Thirty-one years ago today on September 22nd, 1985, Neil Young, John Mellencamp and Willie Nelson hosted the very first Farm Aid benefit concert in Champaign, Illinois. Their mission back then was to help stop the erosion of America’s traditional family farm system in favor of corporate agriculture, but for all the hope in the eyes of the day’s performers, that mission is still ongoing.
Farm Aid was actually inspired by Live Aid – a groundbreaking benefit concert to aid victims of a famine in Ethiopia – and by Bob Dylan, who remarked on the Live Aid stage that he hoped a little bit of the money raised would go to American farmers. Young, Mellencamp and Nelson took the idea and ran with it, slapping together an impressive, genre-busting lineup of stars in just six weeks.
Performers included rock and pop acts like Dylan, the Beach Boys, John Fogerty, Billy Joel, Carole King, Randy Newman, Roy Orbison, Eddie Van Halen with Sammy Hagar and Tom Petty, plus country heavyweights Alabama, Johnny Cash, Merle Haggard, Waylon Jennings, Kris Kristofferson, Loretta Lynn and Kenny Rogers. But it was Nelson who set the tone for the show – one that has lasted more than three decades.
Playing a soggy, daylight set, Nelson zeroed in on the concert’s theme of community and collaboration, performing his well-worn hits but also bringing out guest stars like Arlo Guthrie and Dottie West for “City of New Orleans,” a song that perfectly captured the bittersweet emotions of a nation in transition.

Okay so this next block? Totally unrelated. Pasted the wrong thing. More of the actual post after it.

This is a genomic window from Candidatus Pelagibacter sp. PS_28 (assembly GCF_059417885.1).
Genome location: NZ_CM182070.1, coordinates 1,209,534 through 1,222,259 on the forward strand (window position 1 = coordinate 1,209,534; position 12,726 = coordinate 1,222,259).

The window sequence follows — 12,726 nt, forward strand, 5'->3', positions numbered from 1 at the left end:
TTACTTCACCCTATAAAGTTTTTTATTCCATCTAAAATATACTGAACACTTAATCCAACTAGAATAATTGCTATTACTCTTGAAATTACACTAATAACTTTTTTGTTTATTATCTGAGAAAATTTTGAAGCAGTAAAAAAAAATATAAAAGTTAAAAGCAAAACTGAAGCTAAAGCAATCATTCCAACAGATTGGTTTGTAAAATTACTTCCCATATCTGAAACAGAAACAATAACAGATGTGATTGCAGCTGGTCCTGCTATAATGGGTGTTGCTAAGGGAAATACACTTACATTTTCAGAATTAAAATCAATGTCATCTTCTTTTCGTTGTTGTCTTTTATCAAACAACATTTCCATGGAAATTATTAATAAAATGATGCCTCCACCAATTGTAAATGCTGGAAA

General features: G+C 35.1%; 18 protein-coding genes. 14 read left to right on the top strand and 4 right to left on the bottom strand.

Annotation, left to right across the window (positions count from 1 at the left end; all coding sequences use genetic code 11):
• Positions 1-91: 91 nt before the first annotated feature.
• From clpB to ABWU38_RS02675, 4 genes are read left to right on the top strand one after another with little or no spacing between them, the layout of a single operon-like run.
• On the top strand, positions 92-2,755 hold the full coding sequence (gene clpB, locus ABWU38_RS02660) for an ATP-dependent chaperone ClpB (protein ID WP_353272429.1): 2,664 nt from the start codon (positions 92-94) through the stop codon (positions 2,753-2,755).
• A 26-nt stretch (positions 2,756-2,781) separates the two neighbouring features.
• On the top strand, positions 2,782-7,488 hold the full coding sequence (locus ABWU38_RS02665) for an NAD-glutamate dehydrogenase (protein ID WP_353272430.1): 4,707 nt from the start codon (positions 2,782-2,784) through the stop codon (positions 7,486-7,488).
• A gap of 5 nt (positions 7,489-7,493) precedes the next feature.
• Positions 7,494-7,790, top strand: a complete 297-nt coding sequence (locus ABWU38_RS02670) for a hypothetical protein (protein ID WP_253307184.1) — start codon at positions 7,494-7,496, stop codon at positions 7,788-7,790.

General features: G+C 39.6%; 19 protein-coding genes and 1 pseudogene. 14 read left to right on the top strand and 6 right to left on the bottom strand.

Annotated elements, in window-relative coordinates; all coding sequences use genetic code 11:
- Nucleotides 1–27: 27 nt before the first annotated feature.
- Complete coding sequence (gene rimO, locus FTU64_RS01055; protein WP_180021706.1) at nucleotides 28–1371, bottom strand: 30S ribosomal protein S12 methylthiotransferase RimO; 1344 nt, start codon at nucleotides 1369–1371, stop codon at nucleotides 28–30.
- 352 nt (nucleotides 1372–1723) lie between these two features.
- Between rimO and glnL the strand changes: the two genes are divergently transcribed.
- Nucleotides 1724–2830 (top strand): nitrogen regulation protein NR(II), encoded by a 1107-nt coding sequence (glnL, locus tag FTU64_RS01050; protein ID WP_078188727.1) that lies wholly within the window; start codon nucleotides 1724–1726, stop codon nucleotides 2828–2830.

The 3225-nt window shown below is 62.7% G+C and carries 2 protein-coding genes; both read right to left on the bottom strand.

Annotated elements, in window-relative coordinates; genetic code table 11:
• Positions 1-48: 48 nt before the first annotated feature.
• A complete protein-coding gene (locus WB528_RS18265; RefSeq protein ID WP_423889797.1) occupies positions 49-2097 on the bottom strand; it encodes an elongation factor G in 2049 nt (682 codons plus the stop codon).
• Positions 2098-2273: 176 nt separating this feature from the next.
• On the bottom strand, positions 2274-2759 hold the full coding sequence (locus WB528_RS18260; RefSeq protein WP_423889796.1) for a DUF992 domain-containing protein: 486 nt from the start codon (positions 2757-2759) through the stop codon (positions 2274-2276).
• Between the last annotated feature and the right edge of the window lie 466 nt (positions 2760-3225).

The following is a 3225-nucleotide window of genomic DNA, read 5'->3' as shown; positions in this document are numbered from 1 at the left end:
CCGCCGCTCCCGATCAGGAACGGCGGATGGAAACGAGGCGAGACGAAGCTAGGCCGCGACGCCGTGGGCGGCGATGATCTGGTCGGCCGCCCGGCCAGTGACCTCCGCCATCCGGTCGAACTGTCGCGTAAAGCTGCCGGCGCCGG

Originally written and recorded by Steve Goodman, Guthrie – son of the great folk singer Woody Guthrie – had released a version of the song in 1972, but Nelson’s 1985 rendition had just won a Grammy for Best Country Song a few months earlier.
Featuring the iconic hook “Good mornin’, America, how are ya?” and a story about a reflective train ride through the country’s heartland, the performance seemed to uncover a growing sense that America was entering a new phase, and that the old days were gone for good. The shaggy-haired duo of Guthrie and Nelson (check out Willie’s still reddish-gold locks) began the song, while the spandex-sporting West joined in halfway through.
The first Farm Aid didn’t end the problems faced by small American farms, but it did offer them some much needed respect, dignity and help. An estimated 80,000 fans attended that first benefit, helping to raise $9 million in one day, while Nelson and Mellencamp went on to help persuade Congress to pass laws like the Agricultural Credit Act of 1987.
Thirty-one years later, the Farm Aid mission continues, under a climate of change that is not so different from 1985. The 2016 benefit was held on September 17th in Bristow, Virginia.